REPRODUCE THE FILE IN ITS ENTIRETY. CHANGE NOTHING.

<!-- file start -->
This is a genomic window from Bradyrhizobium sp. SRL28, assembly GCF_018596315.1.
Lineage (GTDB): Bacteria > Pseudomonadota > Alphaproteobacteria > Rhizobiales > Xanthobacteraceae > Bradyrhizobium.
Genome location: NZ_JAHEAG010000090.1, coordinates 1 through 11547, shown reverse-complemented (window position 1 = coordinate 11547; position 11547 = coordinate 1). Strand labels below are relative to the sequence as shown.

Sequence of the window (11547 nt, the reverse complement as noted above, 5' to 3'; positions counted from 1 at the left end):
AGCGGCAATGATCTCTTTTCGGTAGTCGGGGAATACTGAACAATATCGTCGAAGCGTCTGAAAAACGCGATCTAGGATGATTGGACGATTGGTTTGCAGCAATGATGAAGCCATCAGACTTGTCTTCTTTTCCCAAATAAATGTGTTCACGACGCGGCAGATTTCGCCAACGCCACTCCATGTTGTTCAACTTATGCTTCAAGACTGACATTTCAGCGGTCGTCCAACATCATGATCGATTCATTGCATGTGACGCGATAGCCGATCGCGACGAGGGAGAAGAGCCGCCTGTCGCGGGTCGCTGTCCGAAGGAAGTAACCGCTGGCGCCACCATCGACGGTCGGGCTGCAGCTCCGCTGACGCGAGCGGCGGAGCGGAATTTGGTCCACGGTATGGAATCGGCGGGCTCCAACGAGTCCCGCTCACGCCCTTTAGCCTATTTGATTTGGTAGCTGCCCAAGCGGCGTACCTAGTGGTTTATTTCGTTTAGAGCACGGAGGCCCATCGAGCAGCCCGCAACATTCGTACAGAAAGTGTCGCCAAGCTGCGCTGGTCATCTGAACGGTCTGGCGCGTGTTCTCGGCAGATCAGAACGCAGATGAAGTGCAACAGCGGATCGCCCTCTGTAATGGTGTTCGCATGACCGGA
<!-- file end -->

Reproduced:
This is a genomic window from Bradyrhizobium sp. SRL28, assembly GCF_018596315.1.
Lineage (GTDB): Bacteria > Pseudomonadota > Alphaproteobacteria > Rhizobiales > Xanthobacteraceae > Bradyrhizobium.
Genome location: NZ_JAHEAG010000090.1, coordinates 1 through 11547, shown reverse-complemented (window position 1 = coordinate 11547; position 11547 = coordinate 1). Strand labels below are relative to the sequence as shown.

Sequence of the window (11547 nt, the reverse complement as noted above, 5' to 3'; positions counted from 1 at the left end):
AGCGGCAATGATCTCTTTTCGGTAGTCGGGGAATACTGAACAATATCGTCGAAGCGTCTGAAAAACGCGATCTAGGATGATTGGACGATTGGTTTGCAGCAATGATGAAGCCATCAGACTTGTCTTCTTTTCCCAAATAAATGTGTTCACGACGCGGCAGATTTCGCCAACGCCACTCCATGTTGTTCAACTTATGCTTCAAGACTGACATTTCAGCGGTCGTCCAACATCATGATCGATTCATTGCATGTGACGCGATAGCCGATCGCGACGAGGGAGAAGAGCCGCCTGTCGCGGGTCGCTGTCCGAAGGAAGTAACCGCTGGCGCCACCATCGACGGTCGGGCTGCAGCTCCGCTGACGCGAGCGGCGGAGCGGAATTTGGTCCACGGTATGGAATCGGCGGGCTCCAACGAGTCCCGCTCACGCCCTTTAGCCTATTTGATTTGGTAGCTGCCCAAGCGGCGTACCTAGTGGTTTATTTCGTTTAGAGCACGGAGGCCCATCGAGCAGCCCGCAACATTCGTACAGAAAGTGTCGCCAAGCTGCGCTGGTCATCTGAACGGTCTGGCGCGTGTTCTCGGCAGATCAGAACGCAGATGAAGTGCAACAGCGGATCGCCCTCTGTAATGGTGTTCGCATGACCGGA